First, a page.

Amazon is an easy target.
Criticism of the online retailer — often well deserved — grew increasingly loud at the Frankfurt Book Fair. The list is long: Amazon is brutish in its dealings with publishers, it treats its workers badly, it has dubious tax and data ethics, and it’s a would-be monopolist in an axis of evil that includes other Internet giants such as Facebook and Google.
The wholesale condemnation of Amazon is considered good form in many circles, even when some of those same complainants sneak off to their cubbyholes and send in an order. But the total damnation of the company is not fair.
For example, when it was announced that Kruso, a novel by the late, great German author Lutz Seiler, had won the German Book Prize, many booklovers immediately downloaded the book onto their electronic reading devices. The publishing industry has Amazon to thank for creating this revenue stream, which benefits both publishers and authors. Bold investments by Amazon have assured that book-selling survives into the digital age.
The producers of e-book readers and the operators of other e-book shops are profiting from the groundwork laid by the U.S. giant.
Now the producers of e-book readers and the operators of other e-book shops are profiting from the groundwork laid by the U.S. giant. The success of the German firm Tolino demonstrates that there is room in the e-book universe for a well-conceived straggler.
Amazon functioned as the catalyst for an industry that stood by helplessly when confronted by the digital challenge. Publishers themselves should have been the ones to promptly embrace the digitalization of content by creating a shared e-book reader with open standards where books from major publishers could be bought. If introduced promptly, it would have shaped the market. But instead, little action was taken.
Similar mistakes were made in the music industry. Corporations couldn’t agree on a single strategy for digitalization, so music files were initially mostly copied and exchanged without the industry receiving a penny. The fact that many people started paying for digital music was due largely to Apple and its iTunes store.
In the digital age, no hegemony rules forever.
Apple was criticized — as Amazon is now — for its closed system and quasi-monopoly. But in the digital age, no hegemony rules forever. As if to underline this point, Thom Yorke, the leader of the band Radiohead, has just very successfully released his latest album on Bittorrent, a file-sharing website.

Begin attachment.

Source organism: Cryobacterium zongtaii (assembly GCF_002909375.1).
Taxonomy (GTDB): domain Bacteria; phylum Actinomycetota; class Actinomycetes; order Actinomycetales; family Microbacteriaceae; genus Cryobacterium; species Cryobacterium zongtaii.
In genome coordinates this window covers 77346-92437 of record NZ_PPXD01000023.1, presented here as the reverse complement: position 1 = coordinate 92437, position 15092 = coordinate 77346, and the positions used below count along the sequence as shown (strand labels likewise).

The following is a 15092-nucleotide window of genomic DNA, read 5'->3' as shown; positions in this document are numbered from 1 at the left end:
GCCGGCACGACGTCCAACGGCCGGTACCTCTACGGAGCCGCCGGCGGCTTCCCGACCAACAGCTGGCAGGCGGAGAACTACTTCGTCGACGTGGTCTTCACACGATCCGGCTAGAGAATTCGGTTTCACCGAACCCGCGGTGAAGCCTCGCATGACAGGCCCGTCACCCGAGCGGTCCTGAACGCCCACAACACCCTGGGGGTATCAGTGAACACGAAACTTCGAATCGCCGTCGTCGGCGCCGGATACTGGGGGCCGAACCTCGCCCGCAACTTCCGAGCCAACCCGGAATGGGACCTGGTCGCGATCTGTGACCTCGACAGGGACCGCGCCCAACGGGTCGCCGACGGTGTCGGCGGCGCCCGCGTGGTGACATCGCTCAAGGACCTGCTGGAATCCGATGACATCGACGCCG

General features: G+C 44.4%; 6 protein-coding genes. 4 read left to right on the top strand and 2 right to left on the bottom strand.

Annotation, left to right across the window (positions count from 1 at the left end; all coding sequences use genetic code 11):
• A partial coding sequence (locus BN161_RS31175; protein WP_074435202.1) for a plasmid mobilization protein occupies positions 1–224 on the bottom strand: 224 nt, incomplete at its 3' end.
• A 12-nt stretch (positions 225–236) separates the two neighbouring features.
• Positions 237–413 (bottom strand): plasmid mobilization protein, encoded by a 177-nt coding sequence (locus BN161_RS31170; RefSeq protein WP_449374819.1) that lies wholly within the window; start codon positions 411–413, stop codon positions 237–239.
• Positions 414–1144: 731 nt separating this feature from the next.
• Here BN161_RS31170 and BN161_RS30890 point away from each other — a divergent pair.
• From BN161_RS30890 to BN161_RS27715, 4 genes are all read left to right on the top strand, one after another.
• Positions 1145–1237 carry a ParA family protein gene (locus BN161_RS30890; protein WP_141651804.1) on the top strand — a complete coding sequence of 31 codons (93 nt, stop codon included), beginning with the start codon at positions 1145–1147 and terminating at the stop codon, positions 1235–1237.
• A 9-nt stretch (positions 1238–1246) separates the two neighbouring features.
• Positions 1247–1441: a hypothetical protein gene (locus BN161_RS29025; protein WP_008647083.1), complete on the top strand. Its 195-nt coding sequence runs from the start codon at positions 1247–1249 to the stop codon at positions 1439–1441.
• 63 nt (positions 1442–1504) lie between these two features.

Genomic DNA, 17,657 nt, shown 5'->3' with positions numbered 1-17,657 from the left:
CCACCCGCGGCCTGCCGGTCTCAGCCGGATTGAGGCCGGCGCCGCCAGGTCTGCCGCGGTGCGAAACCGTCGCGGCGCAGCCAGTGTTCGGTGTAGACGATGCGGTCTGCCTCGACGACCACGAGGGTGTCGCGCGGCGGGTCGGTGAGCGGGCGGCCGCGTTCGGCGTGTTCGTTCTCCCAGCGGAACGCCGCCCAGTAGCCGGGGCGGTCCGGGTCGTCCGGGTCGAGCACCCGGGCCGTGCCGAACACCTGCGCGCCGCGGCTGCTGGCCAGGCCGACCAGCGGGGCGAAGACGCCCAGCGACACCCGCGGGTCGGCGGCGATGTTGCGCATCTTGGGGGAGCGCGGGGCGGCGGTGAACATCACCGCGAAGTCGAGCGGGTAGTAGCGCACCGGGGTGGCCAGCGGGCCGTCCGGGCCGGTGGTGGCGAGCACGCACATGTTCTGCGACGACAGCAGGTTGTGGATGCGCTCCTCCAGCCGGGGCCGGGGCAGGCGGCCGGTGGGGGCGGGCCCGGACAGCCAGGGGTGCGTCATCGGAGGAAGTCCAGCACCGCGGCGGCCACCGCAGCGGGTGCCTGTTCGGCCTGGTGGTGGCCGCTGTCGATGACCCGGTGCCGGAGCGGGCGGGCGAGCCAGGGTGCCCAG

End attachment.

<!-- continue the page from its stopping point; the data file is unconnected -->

The dispute between Amazon and the publishers also deserves to be seen from a different perspective. The higher margins on e-books — prices are relatively high compared to printed books — have been made possible by Amazon and its costly development of infrastructure. The company now wants a bigger slice of that extra pie.
Amazon has built an entire system available through Kindle, its e-book reader, and for authors who rely on self-publishing. This is all part of the gauntlet thrown down to traditional publishers, who still place great value in editorial offices, marketing and other expensive operations.
Those who are quick and creative and offer added value will survive in the digital world.
Jeff Bezos, founder and chief executive officer of Amazon, worked hard to achieve a position of strength by investing heavily, keeping prices low and offering first-rate customer service. This allows Amazon to demand financial concessions from publishers, with the threat of delayed shipping, no preordering facility and calling for author boycotts hanging over them if they resist.
Of course, Amazon is also partially responsible for its bad image. The company aroused anger by misusing its virtual monopoly — extortion-like methods don’t play well with customers. And the consequences of new business models such as flat rates for books and increased self-publishing without using traditional publishers must be monitored.
So far, there is no clear indication that the cultural word is being made poorer through these new developments, but vigilance is required.
Fighting Amazon is no help either. Those who are quick and creative and offer added value will survive in the digital world. That’s why large bookstore chains are having problems, while lovingly curated neighborhood bookshops are thriving.
No matter who wins, there is good news for publishers: People will continue to read no matter what the format.
The author is Handelsblatt’s bureau chief in Munich. To contact the author: Hoepner@handelsblatt.com